Pie pleasures

The idea of making and rolling out pie dough makes some people nervous, but doing it can be a satisfying, soothing activity.

baking pie_311 (photo credit: Courtesy)
baking pie_311
(photo credit: Courtesy)
Roast turkey is the symbol of the upcoming American holiday of Thanksgiving, but the holiday pie may be even more popular. I know Americans who don’t eat turkey, but practically everyone likes to have pie for his or her holiday dessert.
The idea of making and rolling out pie dough makes some people nervous, but doing it can be a satisfying, soothing activity. Millicent Souris, who teaches classes on making pie and is the author of the new book How to Build a Better Pie, emphasizes the simplicity of pie-making: “Pie is not cute or darling. It’s a flaky crust filled with something sweet or savory then baked. It’s as old as the hills – simple and classic.”
For some people, writes Souris, rolling out pie crust is “the real deal-breaker,” but she points out that doing it is easy and that once you start learning this skill, you’ll get better each time. She gives several tips: “Learn to work quickly. Use chilled crust. Do not press down on the crust with your hands. After every roll turn the crust 90 degrees.
If it sticks, scrape your surface and your rolling pin clean. Dust both with more flour... Try to pinch together any cracks as they come.”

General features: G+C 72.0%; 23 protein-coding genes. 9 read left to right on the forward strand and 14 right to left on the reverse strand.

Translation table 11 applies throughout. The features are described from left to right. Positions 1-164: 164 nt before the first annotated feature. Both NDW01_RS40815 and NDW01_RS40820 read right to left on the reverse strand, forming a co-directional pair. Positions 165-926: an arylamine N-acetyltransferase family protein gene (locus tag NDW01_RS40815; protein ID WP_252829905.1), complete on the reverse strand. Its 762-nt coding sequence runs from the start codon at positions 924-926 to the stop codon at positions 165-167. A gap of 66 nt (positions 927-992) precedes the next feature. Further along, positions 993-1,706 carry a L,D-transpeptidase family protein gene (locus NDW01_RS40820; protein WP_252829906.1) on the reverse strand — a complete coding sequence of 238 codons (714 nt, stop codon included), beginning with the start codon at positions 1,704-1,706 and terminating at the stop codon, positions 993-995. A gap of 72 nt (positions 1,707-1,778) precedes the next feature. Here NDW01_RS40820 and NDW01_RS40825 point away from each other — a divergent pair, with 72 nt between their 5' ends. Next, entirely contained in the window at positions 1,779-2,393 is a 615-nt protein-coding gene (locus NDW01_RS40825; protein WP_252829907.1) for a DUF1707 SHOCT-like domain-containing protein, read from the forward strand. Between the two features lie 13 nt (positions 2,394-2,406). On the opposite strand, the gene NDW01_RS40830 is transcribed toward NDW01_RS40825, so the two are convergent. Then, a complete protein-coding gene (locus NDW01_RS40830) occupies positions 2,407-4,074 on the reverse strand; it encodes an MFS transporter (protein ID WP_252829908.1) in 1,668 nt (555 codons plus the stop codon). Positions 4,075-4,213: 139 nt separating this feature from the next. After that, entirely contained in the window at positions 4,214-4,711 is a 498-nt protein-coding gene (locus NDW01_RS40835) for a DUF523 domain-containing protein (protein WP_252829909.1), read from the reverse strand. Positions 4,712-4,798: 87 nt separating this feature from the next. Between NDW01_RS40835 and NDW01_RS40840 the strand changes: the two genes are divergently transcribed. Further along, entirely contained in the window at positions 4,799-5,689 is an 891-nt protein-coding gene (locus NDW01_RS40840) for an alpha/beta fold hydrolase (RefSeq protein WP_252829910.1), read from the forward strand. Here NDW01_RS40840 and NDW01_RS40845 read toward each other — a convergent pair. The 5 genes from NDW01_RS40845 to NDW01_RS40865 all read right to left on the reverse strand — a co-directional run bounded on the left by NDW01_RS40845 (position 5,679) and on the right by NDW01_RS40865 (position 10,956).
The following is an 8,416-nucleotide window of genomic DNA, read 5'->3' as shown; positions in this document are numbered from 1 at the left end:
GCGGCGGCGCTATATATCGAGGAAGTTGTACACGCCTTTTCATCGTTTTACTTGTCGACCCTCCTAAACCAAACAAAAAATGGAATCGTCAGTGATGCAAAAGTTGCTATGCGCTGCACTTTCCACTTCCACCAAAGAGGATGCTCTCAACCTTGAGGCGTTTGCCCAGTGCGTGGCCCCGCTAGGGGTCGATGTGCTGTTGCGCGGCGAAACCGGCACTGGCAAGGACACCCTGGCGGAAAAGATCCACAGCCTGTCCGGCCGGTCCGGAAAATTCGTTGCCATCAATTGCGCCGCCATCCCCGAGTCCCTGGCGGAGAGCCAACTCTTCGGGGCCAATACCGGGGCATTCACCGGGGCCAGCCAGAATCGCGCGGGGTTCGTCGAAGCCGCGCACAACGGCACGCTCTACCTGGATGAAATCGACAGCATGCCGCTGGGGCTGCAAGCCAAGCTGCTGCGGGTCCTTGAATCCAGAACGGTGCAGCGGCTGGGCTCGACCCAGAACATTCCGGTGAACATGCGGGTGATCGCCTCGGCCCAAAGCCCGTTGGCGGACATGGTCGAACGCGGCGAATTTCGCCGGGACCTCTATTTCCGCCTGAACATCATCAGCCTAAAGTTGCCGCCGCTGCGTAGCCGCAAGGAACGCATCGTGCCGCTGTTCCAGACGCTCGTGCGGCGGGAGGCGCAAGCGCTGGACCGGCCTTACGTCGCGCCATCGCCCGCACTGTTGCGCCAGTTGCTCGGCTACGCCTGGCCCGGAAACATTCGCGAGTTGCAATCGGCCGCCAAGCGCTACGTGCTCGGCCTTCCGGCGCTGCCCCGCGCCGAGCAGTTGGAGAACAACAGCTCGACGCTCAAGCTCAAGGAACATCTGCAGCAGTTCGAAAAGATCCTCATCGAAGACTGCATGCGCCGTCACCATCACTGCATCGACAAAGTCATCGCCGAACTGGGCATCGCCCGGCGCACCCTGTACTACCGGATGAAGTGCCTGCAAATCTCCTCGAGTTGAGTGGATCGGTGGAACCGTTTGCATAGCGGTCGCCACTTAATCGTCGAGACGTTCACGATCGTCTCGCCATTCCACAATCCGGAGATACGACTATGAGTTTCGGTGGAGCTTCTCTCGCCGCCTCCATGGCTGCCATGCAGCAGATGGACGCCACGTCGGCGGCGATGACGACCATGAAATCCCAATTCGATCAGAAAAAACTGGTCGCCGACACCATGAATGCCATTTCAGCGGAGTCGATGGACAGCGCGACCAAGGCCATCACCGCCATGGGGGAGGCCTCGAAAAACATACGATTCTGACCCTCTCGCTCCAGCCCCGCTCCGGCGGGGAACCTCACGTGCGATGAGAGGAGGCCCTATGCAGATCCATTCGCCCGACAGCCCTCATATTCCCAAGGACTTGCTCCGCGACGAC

Like many pie-bakers, Souris is a firm believer in making do with what you have. She uses whatever fruit is in her kitchen to make her “paltry fruit pie”; she slices the fruit, puts it in a crust and bakes it with a topping of lemon-flavored buttermilk custard.
PANTRY PIES are favorites of Patty Pinner, author of Sweety Pies, who likes to make the oldfashioned pies that she learned to make from her mother, her aunts and her grandmother. In her chapter on cereal pies, she makes pies from humble ingredients: oatmeal pie, rice pie and cream of wheat pie. Like pecan pie, they are made by combining the basic ingredient with beaten eggs, melted butter, sugar or corn syrup and flavorings.
Pinner also turns vegetables into pies. When she flavors her zucchini cobbler with sweet spices, people say it tastes like apple pie. Even white potatoes can become dessert pie; Pinner combines the mashed cooked potatoes with butter, sugar, milk, cream, eggs, vanilla and nutmeg and bakes this filling in a pie crust. For dessert during frugal times, Pinner recommends navy bean custard pie.
Dorothy Reinhold, whose blog is shockinglydelicious.com, has won more blue ribbons for her pies than anyone I know. When I asked why she thinks her pies win so many awards, she replied that for her, “it’s all about the flavor. My pies may not win any ‘best decorated’ ribbons, but I try to make sure they have deep, distinct flavors. So if it’s a lemon pie, it really needs a punchy lemon flavor.”